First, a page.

THE MIDNIGHT DANCE, by Nikki Katz, Swoon Reads, Oct. 17, 2017, Hardcover, $17.99 (young adult)
If a book were truly judged by its cover, The Midnight Dance, by Nikki Katz, would win a gold medal. But books are more than just their covers, and luckily for readers, The Midnight Dance lives up to its jacket.
Penny dreams of becoming a ballerina, and for good reason. The 17-year-old is one of the top students at Grande Teatro, a finishing school in Italy. Penny and 11 other girls are learning all the skills needed to be accomplished young women, but more importantly, they’re training to become the country’s top ballerinas.
Grande Teatro is unlike any school you could imagine. Located deep in the woods, the girls are a mystery to the outside world, only showing off their graces at their annual show. The girls aren’t the only mystery. Grande Teatro’s young master has firm control over the school and all who enter it.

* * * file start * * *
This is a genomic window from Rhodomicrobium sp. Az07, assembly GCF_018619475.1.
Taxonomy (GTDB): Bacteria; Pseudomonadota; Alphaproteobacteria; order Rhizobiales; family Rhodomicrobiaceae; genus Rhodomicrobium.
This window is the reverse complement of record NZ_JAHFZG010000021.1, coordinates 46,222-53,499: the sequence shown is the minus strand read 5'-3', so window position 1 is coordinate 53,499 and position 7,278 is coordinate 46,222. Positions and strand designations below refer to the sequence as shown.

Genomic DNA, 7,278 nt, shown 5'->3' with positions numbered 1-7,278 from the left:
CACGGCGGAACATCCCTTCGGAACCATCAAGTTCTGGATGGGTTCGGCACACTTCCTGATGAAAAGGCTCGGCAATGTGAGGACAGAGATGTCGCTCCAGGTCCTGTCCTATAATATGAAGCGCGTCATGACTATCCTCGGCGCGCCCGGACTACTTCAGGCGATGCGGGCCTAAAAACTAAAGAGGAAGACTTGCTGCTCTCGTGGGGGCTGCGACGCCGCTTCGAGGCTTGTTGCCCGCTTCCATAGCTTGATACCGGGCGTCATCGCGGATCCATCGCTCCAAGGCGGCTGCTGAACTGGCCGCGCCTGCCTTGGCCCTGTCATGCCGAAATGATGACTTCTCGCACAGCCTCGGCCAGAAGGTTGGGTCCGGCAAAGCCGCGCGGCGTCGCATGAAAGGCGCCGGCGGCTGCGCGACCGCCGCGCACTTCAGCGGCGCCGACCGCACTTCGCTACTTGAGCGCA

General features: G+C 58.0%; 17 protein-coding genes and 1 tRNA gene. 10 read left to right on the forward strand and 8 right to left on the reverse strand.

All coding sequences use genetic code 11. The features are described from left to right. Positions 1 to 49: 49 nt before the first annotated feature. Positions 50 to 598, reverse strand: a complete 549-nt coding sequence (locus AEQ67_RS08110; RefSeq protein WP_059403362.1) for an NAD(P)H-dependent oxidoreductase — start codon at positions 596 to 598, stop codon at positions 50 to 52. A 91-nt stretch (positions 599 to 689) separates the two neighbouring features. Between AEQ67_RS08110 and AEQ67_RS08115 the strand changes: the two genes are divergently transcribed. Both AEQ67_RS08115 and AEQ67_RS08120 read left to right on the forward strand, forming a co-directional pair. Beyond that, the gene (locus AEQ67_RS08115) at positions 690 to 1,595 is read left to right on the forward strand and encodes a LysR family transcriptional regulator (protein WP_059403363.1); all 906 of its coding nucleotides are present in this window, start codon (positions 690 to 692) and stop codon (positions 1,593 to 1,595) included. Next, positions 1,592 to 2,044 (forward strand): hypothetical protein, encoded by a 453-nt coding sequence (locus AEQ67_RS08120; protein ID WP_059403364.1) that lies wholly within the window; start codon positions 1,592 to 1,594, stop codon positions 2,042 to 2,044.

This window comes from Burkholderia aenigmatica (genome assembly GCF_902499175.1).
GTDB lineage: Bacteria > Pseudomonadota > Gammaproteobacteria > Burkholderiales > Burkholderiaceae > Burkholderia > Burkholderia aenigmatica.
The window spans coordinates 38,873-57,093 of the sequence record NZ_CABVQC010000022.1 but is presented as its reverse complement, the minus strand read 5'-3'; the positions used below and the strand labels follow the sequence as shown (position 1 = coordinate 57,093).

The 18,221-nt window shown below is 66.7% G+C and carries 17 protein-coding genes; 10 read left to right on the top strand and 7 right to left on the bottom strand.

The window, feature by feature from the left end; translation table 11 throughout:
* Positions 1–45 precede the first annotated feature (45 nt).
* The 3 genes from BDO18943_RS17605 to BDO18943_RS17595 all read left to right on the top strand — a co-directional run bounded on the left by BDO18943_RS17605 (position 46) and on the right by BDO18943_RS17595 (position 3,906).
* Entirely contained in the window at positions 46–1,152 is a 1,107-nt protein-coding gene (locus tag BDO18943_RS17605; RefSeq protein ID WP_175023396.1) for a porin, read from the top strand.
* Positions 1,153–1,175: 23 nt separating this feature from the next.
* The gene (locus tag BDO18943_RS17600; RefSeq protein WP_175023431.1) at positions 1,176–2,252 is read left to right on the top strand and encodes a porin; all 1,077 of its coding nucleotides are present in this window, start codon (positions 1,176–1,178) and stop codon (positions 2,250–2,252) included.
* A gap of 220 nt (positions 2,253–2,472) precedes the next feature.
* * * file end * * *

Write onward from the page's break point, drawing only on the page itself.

Grande Teatro is the only life Penny has ever known, or at least that’s what she thinks. When memories from a different life start to prick at Penny’s consciousness she starts to think maybe she’s crazy. But as the memories become more frequent, Penny realizes something is very wrong at Grande Teatro and with the master who’s pulling all the strings.
Time is running out, and Penny knows she’s just one slip-up from having her memory rewritten again. But with the help of a friendly kitchen boy she might have a chance to save herself and her friends.
Author Nikki Katz does an excellent job setting the mood — there were times when I had a physical reaction of chills or dread while reading it. Katz amps up the mystery with bursts of magical realism.
While The Midnight Dance is a ballet book, it’s also not a ballet book. For those who love the art form, there’s a lot to love, but for those who don’t, never fear. The ballet elements serve as a framework for a much larger and more intense story.
I read The Midnight Dance in one day, stopping and starting whenever I could find a chance. It’s fast paced and compelling. My only gripe is with the secondary characters, who could have been better developed for a more fleshed out story.
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